cover image Of Love and Other Demons

Of Love and Other Demons

Gabriel Garcia Marquez. Alfred A Knopf Inc, $25 (160pp) ISBN 978-0-679-43853-3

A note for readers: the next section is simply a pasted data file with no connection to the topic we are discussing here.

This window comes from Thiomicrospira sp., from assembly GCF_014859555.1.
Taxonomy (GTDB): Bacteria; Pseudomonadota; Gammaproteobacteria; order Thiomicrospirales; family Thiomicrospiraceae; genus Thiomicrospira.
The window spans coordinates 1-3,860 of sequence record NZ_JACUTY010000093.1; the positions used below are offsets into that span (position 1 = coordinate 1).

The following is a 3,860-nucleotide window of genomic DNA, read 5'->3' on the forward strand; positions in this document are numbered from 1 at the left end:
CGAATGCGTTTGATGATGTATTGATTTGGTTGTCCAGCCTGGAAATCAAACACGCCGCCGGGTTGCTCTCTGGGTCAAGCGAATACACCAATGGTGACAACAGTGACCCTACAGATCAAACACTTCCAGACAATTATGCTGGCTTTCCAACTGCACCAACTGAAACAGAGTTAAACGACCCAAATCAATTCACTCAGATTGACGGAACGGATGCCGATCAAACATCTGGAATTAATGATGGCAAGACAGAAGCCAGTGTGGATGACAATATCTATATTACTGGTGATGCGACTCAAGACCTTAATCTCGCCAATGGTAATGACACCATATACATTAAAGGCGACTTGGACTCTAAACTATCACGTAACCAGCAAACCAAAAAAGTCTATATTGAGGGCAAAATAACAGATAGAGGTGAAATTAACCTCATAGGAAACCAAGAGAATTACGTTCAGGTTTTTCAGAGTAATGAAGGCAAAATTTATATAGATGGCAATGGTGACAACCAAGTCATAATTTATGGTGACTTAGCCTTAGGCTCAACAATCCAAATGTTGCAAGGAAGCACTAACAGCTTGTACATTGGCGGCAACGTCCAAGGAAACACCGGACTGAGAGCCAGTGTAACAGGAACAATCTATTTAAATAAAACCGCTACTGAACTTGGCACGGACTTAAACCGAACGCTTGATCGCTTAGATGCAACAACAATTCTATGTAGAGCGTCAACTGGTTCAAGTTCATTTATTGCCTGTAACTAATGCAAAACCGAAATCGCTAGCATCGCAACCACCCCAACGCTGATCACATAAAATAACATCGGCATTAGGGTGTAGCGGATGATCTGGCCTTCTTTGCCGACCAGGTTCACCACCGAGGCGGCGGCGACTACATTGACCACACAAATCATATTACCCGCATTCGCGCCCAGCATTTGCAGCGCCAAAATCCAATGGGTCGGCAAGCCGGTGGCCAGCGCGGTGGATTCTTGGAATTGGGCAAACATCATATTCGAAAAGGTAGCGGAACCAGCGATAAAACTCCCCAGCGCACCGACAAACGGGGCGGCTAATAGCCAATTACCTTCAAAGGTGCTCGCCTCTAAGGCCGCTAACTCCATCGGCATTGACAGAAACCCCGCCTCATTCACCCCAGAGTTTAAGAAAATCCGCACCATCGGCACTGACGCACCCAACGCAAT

The incantatory power of Garcia Marquez's prose is as potent as ever in this mesmerizing story inspired by an amazing event he witnessed almost 50 years ago, as a journalist observing the transfer of burial remains from the crypt of an old convent. When one tomb was opened, ``a stream of living hair the intense color of copper spilled out.'' More than 22 meters in length, it was attached to the skull of a young girl whose body had been interred for 200 years. Remembering his grandmother's tales of a 12-year-old marquise who had died of rabies from a dog bite, Garcia Marquez has imagined the girl's life and the circumstances of her death. As usual, the atmosphere is colored by magical realism: dreams and portents, inexplicable, miraculous events. The offspring of a melancholy, ineffectual marquis and a mother yoked to ``insatiable vices,'' Sierva Maria is raised by the family's West Indian slaves, who teach her the Yoruban language and magical practices. She is bitten by a rabid dog but shows no real symptoms; the local bishop, however, decides she is possessed by demons and orders her incarcerated in a convent where she will be exorcised by his gentle librarian, Father Delaura. But Delaura becomes possessed, too--by his love for this suffering child three decades his junior. Garcia Marquez describes the physical tortures inflicted on Sierva Maria as graphically as he does the rapturous--but chaste--love between the innocent, terrified girl and her confessor. A Jewish-Portuguese doctor says that ``killing her would have been more Christian than burying her alive.'' This tragic tale is in essence an outcry against intolerance and bigotry and an indictment of a degraded Church that used its power with narrow-minded cruelty. In the end, the power of love transcends the earthly sphere. (May)